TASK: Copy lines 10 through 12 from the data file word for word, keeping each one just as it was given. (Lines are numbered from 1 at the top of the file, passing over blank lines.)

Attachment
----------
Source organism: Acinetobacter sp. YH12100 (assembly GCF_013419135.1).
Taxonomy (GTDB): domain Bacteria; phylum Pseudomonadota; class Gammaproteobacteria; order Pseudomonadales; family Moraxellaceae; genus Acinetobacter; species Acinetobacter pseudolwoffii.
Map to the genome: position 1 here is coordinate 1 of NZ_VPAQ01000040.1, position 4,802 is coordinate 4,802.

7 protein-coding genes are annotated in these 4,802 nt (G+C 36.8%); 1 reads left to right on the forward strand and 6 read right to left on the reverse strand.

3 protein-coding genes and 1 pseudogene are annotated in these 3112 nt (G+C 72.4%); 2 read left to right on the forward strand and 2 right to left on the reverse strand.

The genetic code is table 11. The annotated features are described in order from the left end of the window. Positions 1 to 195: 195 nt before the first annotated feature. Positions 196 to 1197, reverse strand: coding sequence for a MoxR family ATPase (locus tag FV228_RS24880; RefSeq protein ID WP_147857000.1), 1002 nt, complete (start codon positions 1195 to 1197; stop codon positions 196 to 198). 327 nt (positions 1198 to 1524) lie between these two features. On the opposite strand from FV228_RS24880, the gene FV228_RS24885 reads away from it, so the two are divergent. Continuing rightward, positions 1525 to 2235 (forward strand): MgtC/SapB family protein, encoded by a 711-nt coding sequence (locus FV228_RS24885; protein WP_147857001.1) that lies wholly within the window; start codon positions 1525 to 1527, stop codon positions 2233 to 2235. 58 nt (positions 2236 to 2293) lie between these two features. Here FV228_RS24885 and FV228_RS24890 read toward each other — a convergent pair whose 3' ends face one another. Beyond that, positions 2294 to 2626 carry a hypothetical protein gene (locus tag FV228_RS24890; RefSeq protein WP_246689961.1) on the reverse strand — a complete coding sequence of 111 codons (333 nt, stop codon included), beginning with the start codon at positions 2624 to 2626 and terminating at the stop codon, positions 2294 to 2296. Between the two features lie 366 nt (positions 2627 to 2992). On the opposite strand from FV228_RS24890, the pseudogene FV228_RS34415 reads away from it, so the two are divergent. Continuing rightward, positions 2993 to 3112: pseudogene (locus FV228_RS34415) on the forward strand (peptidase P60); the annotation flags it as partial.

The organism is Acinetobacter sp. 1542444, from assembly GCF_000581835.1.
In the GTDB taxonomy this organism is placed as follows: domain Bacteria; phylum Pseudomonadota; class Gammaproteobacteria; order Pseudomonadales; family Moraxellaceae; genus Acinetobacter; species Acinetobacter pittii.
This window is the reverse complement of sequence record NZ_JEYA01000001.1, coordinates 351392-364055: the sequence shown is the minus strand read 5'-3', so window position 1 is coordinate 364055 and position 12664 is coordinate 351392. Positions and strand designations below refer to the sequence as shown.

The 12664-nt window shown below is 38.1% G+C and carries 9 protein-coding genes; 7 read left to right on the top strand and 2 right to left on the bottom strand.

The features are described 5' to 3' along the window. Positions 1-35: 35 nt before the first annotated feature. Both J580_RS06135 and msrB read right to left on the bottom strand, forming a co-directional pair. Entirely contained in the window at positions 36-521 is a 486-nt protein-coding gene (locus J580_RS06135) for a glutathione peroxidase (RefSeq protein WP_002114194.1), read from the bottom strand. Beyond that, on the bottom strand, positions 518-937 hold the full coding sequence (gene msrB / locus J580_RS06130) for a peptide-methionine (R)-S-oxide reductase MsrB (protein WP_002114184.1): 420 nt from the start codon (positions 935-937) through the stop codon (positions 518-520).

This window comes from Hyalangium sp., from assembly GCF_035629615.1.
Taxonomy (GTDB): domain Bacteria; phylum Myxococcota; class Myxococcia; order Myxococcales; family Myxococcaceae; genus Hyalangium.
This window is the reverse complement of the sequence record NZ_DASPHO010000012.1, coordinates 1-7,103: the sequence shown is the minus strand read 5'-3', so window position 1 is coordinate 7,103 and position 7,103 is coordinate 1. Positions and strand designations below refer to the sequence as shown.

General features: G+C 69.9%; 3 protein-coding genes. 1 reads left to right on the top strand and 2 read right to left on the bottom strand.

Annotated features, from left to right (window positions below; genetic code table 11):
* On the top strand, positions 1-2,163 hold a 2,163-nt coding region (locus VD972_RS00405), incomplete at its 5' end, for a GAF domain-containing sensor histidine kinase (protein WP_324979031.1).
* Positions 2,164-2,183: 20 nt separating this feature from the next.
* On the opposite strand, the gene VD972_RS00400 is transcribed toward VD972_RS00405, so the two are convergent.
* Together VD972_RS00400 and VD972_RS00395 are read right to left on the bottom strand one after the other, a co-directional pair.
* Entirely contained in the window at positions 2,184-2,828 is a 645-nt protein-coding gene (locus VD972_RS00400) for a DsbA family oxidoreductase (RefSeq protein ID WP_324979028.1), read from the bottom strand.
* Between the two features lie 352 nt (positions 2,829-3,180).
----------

The 12664-nt window shown below is 38.1% G+C and carries 9 protein-coding genes; 7 read left to right on the top strand and 2 right to left on the bottom strand.

The features are described 5' to 3' along the window. Positions 1-35: 35 nt before the first annotated feature. Both J580_RS06135 and msrB read right to left on the bottom strand, forming a co-directional pair. Entirely contained in the window at positions 36-521 is a 486-nt protein-coding gene (locus J580_RS06135) for a glutathione peroxidase (RefSeq protein WP_002114194.1), read from the bottom strand. Beyond that, on the bottom strand, positions 518-937 hold the full coding sequence (gene msrB / locus J580_RS06130) for a peptide-methionine (R)-S-oxide reductase MsrB (protein WP_002114184.1): 420 nt from the start codon (positions 935-937) through the stop codon (positions 518-520).

This window comes from Hyalangium sp., from assembly GCF_035629615.1.